Real estate investing affords certain tax benefits when it involves the direct ownership of a property. For example, investors are able to deduct the value of mortgage interest as well as certain expenses associated with leasing the property, such as maintenance or repairs.
For investors whose real estate holdings are limited to a real estate investment trust, these tax advantages generally do not apply. Fortunately, real estate crowdfunding has made it possible for investors to reap the tax rewards of owning real estate through equity investments.
How Crowdfunded Real Estate Equity Investments Work
Real estate crowdfunding is divided into two distinct arenas. The first centers on debt instruments, which involves an investment in the mortgage loan associated with a particular property. Equity investing, on the other hand, permits investors to invest in shares of a private commercial or residential property. In exchange, they receive a percentage of the rental income generated by the property.
Many crowdfunding platforms establish a separate limited liability company (LLC) or limited partnership (LP) for each equity investment they offer. The LLC or LP holds an interest in the entity that owns the title to the property. When you invest in real estate equity, you effectively own shares of the corresponding limited liability company or limited partnership. This works to your advantage because it creates a pass-through entity for tax purposes.
Equity Investments and Depreciation
Property owners have the ability to deduct depreciation value on their taxes, which is an estimate of the amount of wear and tear incurred from year to year. The deduction is designed to allow owners to recover some of the expense of maintaining the property. The full cost of the property is used as the basis for calculating depreciation, rather than the amount of equity the owner has. This allows for the amortization of the mortgage loan over the investment holding period.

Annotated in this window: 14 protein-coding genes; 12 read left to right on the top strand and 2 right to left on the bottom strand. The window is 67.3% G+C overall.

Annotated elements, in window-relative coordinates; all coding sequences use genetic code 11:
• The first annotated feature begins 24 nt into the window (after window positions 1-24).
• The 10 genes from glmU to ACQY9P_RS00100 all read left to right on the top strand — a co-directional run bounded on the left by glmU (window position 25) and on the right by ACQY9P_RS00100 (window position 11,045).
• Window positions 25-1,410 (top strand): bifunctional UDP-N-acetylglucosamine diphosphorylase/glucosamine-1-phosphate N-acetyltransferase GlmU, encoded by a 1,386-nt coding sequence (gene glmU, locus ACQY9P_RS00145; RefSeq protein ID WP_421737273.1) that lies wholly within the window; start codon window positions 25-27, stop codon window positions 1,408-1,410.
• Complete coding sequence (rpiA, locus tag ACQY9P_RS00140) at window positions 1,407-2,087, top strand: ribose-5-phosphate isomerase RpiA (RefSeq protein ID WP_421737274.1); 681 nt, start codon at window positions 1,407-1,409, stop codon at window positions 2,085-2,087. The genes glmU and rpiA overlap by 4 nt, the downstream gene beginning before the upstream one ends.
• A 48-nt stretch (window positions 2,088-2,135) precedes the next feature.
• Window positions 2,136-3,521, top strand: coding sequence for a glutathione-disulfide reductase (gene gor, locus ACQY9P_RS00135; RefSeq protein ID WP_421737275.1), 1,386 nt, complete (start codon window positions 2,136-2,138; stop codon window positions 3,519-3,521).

With equity real estate investments, the depreciation is calculated by the LLC or LP, rather than the individual investors who hold equity shares in the property. Because of the way equity investments are structured, the value of the depreciation deduction is able to be passed on to the investors for tax reporting purposes.
The depreciation deduction, along with deductions for other expenses associated with the property, can be used to offset any taxable income it generates. From an investor standpoint, the net result may be a lower tax bill or a deferral of tax liability until the property is sold.
Deductibility of Loan Interest
In addition to depreciation, mortgage loan interest is another deductible expense associated with real estate investments. The amount of loan interest paid on an annual basis is subtracted from the amount of rental income received for the year to determine the property owner’s taxable income.
Once again, the value of this deduction is passed through an equity investment’s LLC or LP to its members or partners. When combined with the depreciation deduction, the write-off for mortgage loan interest can minimize taxation of cash distributions to investors. This serves to increase the overall return investors realize from the property while lessening their tax burden.